However, this is not to say that the Bohr model was without its successes. Calculations based on the Bohr-Sommerfeld model were able to accurately explain a number of more complex atomic spectral effects. For example, up to first-order perturbation, the Bohr model and quantum mechanics make the same predictions for the spectral line splitting in the Stark effect. At higher-order perturbations, however, the Bohr model and quantum mechanics differ, and measurements of the Stark effect under high field strengths helped confirm the correctness of quantum mechanics over the Bohr model. The prevailing theory behind this difference lies in the shapes of the orbitals of the electrons, which vary in shape according to the energy state of the electron.

The Bohr-Sommerfeld quantization conditions lead to questions in modern mathematics. Consistent semiclassical quantization condition requires a certain type of structure on the phase space, which places topological limitations on the types of symplectic manifolds which can be quantized. In particular, the symplectic form should be the curvature form of a connection of a Hermitian line bundle, which is called a prequantization.
 
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  • #21
Well, I've been busy the last few days (don't do physics 3 and 2 at the same time kids). Anyway, I talked to my physics teacher the day after my first post and he was quite willing to accept my reasoning seeing as I researched it at length(I have yet to put together some proof). So thanks to nrqed for his rapid and clear response.

It seems that he had familiarised himself with the Bohr model as is shown in his textbooks. If the so-called nuclear physics class was offered at my high school, the students would do calculations based on that model, that I understand are easy enough to carry out, if not mostly (completely) wrong physically.

As for what’s criminal IMOHO, is that trough physics 1, 2, and 3, we do almost exclusively mechanics. I don't know if its like that elsewhere in the world, but it's a great way to get inquisitive young minds interested in physics (sarcasm). None of modern (after prehistory :-)) theory is touched: no relativity, no quantum mechanics, no thermodynamics, no electricity/magnetism (ph 4), no particle physics, no optics... ...nothing. I think that it is a problem that should be addressed if we expect to have a new generation of physicists. Students end up thinking that Newton is God and that all physicist do is push stuff and watch it move. I am the only person seriously considering a career in physics in my graduating class.

…well that’s my rant for the day.
 
  • #22
nrqed
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Well, I've been busy the last few days (don't do physics 3 and 2 at the same time kids). Anyway, I talked to my physics teacher the day after my first post and he was quite willing to accept my reasoning seeing as I researched it at length(I have yet to put together some proof). So thanks to nrqed for his rapid and clear response.
thanks for the update. And you are very welcome!
It seems that he had familiarised himself with the Bohr model as is shown in his textbooks. If the so-called nuclear physics class was offered at my high school, the students would do calculations based on that model, that I understand are easy enough to carry out, if not mostly (completely) wrong physically.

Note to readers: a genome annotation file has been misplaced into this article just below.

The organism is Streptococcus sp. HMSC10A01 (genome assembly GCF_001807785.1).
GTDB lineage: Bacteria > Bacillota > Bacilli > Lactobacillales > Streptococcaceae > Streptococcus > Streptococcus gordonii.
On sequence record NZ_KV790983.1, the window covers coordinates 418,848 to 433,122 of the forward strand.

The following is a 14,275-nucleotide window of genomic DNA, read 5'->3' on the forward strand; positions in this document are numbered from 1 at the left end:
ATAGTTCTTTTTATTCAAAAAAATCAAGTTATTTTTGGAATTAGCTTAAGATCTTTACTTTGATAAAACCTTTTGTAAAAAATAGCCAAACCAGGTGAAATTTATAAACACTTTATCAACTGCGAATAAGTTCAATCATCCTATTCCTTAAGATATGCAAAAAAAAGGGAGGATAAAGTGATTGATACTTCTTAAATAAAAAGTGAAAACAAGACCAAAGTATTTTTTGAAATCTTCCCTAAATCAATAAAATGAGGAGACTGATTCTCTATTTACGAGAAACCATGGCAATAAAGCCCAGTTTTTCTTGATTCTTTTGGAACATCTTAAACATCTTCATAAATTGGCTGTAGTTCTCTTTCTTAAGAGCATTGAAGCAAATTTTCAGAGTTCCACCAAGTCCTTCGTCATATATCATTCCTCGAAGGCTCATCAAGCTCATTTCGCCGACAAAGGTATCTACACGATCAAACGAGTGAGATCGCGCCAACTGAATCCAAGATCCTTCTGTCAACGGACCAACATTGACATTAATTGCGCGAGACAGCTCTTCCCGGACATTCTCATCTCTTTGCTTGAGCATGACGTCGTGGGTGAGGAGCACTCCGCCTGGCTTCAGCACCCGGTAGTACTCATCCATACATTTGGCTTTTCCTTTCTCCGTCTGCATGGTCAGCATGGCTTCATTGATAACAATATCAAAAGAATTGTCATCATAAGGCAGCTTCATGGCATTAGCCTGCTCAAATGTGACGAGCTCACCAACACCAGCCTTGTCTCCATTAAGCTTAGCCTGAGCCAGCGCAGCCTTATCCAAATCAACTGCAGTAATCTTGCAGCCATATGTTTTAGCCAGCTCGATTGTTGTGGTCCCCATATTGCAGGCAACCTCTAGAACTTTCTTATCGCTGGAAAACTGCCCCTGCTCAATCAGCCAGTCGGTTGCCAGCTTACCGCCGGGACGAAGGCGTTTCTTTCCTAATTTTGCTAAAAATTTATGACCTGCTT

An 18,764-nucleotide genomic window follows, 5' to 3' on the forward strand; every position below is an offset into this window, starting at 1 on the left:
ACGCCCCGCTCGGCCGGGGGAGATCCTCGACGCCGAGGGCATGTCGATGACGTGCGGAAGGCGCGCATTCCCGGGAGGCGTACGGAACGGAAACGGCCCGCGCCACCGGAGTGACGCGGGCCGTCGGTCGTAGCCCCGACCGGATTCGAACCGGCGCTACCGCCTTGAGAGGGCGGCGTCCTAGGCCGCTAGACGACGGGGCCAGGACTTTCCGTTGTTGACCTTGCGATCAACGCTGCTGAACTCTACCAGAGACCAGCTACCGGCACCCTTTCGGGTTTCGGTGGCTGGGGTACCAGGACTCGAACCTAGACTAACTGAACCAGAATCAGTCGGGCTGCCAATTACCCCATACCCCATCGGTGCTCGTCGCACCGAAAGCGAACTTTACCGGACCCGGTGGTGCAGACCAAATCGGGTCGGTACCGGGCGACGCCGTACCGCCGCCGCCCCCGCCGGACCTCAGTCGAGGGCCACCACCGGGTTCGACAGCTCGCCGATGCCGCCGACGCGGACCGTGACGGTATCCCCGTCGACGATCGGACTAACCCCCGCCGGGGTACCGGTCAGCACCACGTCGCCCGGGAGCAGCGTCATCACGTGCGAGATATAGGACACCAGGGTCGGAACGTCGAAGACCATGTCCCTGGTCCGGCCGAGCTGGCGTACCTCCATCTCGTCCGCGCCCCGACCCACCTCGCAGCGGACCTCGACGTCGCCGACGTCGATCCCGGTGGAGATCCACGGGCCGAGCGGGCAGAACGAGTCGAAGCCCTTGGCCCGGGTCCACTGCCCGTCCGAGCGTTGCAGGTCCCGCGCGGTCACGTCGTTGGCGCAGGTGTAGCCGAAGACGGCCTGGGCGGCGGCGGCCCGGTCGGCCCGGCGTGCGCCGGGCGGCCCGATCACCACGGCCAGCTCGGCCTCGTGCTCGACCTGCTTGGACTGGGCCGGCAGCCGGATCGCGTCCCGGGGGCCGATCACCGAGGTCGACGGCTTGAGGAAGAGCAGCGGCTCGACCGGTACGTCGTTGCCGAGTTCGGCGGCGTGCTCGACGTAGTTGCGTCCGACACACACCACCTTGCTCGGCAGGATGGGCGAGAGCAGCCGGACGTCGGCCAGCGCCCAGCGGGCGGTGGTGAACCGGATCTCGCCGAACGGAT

What bothers me a bit is that you said tha he teaches nuclear physics!?!
At what level? I am a bit shocked that someone would teach nuclear physics without a proper understanding of the most basic concepts of atomic physics.
 
  • #23
I don't really understand why he would have a nuclear physics class prepared that is not offered (most schools in my area don't even offer as many physics classes as we have available), seems to me that this stuff is standardised by the school district (province?). Not to mention that nuclear physics is usually a 3rd or 4th year class in university.

He prepared the class from textbooks. I think he followed some kind of model. I do not see how this class would be fit for a high school at all though.
 
  • #24
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I think you are mostly correct. The electron is like a fuzz cloud extending to infinity, but mostly concentrated in a region near the nucleus. It is most definitely not a billiard ball in shape or behaviour, but it does have some similar properties, and in this sense your teacher would be partially correct. When you solve the Schrodinger equation for the hydrogen atom and allow the electron to have orbital angular momentum, the math looks almost analogous to solving for elliptical orbits in Newton's theory, with some extra wrenches thrown in of course. Also, electrons don't radiate at the ground state energy, but at higher energies they do radiate and it gets close to classically predicted levels as you get up to the very high energy orbits.
 
  • #25
vanesch
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What bothers me a bit is that you said tha he teaches nuclear physics!?!
At what level? I am a bit shocked that someone would teach nuclear physics without a proper understanding of the most basic concepts of atomic physics.
Maybe it is more "elementary nuclear engineering", which is in fact really basic. You know, composition of the nucleus, mass defect (E = mc^2 oooh..... :smile: ) energy balance in reactions, elastic collisions (neutrons on nucleus such as ping pong ball on soccer ball), some elementary nuclear model (radius as a function of N and Z)... fission reactions, moderators, diffusion equation etc...

You can do that without one single word of actual quantum mechanics (except maybe the concept of "excited state").